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A lesson in reputation management

By Suzanne Spurgeon  July 12, 2009

This just in...the swim club has invited the kids back..stayed tuned to see how this plays out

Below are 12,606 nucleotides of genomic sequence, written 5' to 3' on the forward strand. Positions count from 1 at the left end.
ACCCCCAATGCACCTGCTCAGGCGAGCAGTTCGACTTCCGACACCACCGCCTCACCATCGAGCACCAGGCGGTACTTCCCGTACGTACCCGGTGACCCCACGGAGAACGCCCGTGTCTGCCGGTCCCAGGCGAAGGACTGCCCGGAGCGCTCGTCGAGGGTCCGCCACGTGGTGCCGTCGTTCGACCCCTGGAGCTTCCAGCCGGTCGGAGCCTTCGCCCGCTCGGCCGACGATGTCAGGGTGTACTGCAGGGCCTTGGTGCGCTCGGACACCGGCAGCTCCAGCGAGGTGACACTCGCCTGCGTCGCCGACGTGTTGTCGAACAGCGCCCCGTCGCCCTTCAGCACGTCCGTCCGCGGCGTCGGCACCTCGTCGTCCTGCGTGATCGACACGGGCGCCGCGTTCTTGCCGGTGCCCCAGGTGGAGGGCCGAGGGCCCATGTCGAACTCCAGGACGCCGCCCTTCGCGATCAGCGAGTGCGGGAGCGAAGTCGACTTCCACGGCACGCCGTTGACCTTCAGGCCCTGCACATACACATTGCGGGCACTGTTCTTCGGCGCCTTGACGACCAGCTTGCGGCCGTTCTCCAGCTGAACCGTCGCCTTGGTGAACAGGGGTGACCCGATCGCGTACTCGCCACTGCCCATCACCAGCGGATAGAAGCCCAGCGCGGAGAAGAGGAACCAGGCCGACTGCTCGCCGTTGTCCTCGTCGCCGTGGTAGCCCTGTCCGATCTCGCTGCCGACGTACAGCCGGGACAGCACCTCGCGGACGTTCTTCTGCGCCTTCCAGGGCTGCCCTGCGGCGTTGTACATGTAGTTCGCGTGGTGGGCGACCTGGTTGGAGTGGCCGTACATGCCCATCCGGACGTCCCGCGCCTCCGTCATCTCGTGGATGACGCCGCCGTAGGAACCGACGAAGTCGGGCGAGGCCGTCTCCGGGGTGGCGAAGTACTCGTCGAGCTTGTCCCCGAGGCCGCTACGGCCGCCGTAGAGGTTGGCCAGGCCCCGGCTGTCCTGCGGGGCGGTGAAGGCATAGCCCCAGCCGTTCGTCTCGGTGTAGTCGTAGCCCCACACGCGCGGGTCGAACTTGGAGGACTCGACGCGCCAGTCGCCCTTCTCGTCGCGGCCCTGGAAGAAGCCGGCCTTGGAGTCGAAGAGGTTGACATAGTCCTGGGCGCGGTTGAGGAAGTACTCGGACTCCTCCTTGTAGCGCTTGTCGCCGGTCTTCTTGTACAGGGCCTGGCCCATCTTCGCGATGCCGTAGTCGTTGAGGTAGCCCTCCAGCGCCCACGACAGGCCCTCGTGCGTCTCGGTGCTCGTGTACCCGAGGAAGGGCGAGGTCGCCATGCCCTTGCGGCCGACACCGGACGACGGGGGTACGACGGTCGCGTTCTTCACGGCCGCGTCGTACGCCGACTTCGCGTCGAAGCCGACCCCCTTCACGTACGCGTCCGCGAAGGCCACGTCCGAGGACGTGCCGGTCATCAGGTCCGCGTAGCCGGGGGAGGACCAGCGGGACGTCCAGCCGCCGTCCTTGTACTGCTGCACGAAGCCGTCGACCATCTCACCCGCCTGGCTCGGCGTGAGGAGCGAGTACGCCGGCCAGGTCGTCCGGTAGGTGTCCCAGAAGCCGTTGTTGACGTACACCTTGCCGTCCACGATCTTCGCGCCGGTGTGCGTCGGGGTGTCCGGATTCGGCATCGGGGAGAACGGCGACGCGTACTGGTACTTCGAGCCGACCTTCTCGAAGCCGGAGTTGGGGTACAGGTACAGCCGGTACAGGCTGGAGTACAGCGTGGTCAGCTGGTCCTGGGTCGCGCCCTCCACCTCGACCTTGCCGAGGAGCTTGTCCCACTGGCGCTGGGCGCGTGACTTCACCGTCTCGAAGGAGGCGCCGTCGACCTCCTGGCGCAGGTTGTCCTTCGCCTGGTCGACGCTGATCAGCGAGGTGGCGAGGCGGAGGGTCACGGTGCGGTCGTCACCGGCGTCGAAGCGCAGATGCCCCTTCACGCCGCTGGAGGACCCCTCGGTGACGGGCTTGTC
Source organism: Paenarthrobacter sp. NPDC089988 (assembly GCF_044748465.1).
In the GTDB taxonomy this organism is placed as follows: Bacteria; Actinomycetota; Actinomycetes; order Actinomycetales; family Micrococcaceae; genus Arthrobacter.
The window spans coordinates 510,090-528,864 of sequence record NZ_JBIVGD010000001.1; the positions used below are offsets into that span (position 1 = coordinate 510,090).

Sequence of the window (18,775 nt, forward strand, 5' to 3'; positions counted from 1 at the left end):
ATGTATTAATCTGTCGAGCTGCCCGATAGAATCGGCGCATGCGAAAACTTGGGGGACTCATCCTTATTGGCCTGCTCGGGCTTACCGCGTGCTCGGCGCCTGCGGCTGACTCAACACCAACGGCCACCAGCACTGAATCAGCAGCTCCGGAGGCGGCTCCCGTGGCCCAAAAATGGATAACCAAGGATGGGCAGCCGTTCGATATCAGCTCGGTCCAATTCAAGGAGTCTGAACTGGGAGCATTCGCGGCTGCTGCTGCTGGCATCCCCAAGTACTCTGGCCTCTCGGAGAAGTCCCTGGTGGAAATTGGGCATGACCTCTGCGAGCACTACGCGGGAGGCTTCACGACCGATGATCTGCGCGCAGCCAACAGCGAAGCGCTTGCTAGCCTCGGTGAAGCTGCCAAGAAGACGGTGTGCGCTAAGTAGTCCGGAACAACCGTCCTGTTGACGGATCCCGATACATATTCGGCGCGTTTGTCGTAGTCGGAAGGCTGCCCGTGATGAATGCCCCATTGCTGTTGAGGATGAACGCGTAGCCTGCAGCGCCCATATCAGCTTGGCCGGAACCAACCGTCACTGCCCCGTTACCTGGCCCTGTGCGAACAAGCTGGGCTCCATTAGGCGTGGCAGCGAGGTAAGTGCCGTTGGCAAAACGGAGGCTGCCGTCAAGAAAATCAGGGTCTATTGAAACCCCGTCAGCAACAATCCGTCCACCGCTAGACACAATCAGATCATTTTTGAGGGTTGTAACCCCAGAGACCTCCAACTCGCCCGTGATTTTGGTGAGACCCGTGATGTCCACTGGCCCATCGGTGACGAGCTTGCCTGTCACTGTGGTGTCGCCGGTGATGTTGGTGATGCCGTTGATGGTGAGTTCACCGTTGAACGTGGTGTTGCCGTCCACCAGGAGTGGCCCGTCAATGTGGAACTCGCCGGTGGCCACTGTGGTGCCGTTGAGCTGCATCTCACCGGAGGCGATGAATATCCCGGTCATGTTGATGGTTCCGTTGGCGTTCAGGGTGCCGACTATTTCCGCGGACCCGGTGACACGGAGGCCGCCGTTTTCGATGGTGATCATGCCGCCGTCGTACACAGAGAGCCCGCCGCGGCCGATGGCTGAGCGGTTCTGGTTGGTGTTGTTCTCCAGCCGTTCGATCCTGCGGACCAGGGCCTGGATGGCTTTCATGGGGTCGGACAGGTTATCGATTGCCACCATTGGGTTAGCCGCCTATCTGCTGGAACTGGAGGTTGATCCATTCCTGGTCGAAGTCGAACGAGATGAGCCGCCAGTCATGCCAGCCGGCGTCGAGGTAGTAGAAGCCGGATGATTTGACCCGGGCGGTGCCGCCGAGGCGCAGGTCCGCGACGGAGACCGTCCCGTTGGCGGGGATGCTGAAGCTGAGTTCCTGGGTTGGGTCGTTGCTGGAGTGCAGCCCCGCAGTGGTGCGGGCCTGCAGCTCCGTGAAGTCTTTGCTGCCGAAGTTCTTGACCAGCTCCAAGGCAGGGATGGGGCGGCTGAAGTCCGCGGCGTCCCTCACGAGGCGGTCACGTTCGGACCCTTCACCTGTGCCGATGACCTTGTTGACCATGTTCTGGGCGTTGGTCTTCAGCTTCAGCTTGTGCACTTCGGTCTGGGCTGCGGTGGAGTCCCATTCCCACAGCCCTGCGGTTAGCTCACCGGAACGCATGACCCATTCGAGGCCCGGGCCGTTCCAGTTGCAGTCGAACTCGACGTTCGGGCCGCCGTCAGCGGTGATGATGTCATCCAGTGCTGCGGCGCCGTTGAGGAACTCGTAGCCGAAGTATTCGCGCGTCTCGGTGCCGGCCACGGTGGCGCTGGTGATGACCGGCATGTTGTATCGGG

The Valley Club in suburban Philadelphia has a lot to learn about dealing with a media firestorm.  The swim club is drowning in bad press amid allegations of racism.  Minority children from a local day camp had anything but fun in the sun when white club members reportedly said some ugly, racist things about them.  Next, The Valley Club returned the camp's check and told them not to come back.  Not surprisingly, the news spread and the broadcast networks had reporter pieces on the air quickly.  The children spoke, the parents spoke, the camp people spoke.  What was missing?  The president of the club did not give on-camera interviews for these network news reports.  He issued a paper statement.  And what a statement it was.  In part it said the day camp children, "changed the complextion of the club."  By the next day, the president was speaking on-camera, along with his teary-eyed wife.  Their explanation: the club had underestimated how many new kids would be swimming there. So to avoid overcrowding, they returned the check.   It will take much more than that explanation to repair the club's reputation. They should have flat out apologized for bad behavior and put out the welcome mat for those children to return. If overcrowding really is a problem; considering expanding hours to accomodate more children. The healing process could begin with a community meeting at the club.  If the swim club president thought a poorly-worded statement was all that was needed when this story broke, he is naive.  The sound bites with the children were powerful; heartbreaking. Parents everywhere could relate to them.  A cold, faceless statement, by the swim club was a horrible response to this crisis.




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